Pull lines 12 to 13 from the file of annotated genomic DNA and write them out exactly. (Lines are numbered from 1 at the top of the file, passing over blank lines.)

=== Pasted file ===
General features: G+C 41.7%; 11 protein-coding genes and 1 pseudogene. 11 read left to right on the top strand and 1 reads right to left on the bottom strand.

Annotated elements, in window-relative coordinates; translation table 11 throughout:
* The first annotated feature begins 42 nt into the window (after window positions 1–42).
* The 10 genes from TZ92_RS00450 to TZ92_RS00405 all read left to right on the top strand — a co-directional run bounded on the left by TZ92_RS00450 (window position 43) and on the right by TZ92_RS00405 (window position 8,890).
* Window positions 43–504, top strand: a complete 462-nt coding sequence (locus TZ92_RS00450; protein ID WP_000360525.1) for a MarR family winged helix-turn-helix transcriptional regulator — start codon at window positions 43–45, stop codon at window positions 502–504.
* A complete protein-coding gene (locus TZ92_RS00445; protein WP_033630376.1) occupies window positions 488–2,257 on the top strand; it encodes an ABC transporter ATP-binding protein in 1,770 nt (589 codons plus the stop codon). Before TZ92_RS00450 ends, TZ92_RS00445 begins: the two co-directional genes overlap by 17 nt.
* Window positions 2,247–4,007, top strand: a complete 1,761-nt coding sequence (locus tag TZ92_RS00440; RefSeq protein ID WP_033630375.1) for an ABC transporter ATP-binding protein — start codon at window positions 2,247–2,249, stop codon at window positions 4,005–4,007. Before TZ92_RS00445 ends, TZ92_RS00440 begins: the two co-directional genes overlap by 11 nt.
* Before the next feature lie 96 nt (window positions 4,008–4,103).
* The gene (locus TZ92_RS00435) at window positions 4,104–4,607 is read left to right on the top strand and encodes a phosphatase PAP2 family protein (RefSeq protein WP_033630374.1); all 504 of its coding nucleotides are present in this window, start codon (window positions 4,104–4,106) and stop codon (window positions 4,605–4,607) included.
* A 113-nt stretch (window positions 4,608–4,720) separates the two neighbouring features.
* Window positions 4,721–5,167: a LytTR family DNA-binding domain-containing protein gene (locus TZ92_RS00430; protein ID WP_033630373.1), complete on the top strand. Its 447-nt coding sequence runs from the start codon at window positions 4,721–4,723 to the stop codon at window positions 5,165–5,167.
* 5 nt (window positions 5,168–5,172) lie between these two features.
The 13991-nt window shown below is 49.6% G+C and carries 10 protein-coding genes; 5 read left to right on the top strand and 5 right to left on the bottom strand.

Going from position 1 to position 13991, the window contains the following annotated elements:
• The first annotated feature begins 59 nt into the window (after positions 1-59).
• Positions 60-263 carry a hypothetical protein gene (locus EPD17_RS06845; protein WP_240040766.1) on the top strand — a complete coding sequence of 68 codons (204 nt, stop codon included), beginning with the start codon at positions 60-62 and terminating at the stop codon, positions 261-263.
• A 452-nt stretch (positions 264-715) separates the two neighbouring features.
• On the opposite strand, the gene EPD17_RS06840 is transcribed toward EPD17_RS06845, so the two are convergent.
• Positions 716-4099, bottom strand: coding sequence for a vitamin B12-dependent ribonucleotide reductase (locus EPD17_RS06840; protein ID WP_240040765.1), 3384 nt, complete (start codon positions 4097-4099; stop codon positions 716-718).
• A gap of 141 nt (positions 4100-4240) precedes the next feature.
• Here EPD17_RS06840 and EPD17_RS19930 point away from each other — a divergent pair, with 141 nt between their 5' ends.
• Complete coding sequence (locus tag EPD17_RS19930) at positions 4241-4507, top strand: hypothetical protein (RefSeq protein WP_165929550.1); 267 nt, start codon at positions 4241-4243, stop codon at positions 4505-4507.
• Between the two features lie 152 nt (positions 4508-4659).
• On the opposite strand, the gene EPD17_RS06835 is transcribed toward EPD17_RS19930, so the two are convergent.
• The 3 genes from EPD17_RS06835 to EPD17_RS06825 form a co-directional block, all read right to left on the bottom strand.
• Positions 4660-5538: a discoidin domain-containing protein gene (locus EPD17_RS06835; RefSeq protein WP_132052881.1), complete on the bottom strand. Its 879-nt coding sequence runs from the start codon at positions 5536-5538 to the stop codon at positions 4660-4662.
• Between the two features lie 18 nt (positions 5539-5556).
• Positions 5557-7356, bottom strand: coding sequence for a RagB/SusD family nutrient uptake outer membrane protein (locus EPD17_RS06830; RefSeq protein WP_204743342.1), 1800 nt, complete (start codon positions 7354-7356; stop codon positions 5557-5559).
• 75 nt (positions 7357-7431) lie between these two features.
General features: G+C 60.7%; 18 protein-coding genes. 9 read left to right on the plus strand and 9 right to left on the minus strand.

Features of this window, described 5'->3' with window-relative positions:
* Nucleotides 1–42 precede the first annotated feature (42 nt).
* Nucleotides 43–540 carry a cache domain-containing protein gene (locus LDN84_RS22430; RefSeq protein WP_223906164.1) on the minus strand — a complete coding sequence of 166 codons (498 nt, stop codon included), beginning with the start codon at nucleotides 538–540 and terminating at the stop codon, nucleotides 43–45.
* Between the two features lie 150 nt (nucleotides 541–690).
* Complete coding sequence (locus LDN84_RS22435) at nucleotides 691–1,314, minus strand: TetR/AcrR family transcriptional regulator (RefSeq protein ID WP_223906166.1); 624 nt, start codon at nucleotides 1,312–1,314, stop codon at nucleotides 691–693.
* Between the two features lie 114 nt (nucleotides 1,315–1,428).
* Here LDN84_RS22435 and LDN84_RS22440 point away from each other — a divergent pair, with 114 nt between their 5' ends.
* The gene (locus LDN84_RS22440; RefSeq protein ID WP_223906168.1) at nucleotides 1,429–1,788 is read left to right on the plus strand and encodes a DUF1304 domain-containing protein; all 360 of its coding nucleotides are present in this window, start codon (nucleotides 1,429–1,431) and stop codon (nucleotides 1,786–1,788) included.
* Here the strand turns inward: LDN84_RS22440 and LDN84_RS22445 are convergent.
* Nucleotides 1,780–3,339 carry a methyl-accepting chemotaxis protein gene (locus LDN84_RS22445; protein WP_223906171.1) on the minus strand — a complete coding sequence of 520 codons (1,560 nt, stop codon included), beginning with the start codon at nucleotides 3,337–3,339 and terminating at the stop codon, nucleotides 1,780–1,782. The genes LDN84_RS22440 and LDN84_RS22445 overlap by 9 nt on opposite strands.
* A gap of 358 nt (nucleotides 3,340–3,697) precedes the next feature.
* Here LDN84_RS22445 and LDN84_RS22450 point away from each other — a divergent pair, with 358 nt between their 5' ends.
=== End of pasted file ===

* 5 nt (window positions 5,168–5,172) lie between these two features.
The 13991-nt window shown below is 49.6% G+C and carries 10 protein-coding genes; 5 read left to right on the top strand and 5 right to left on the bottom strand.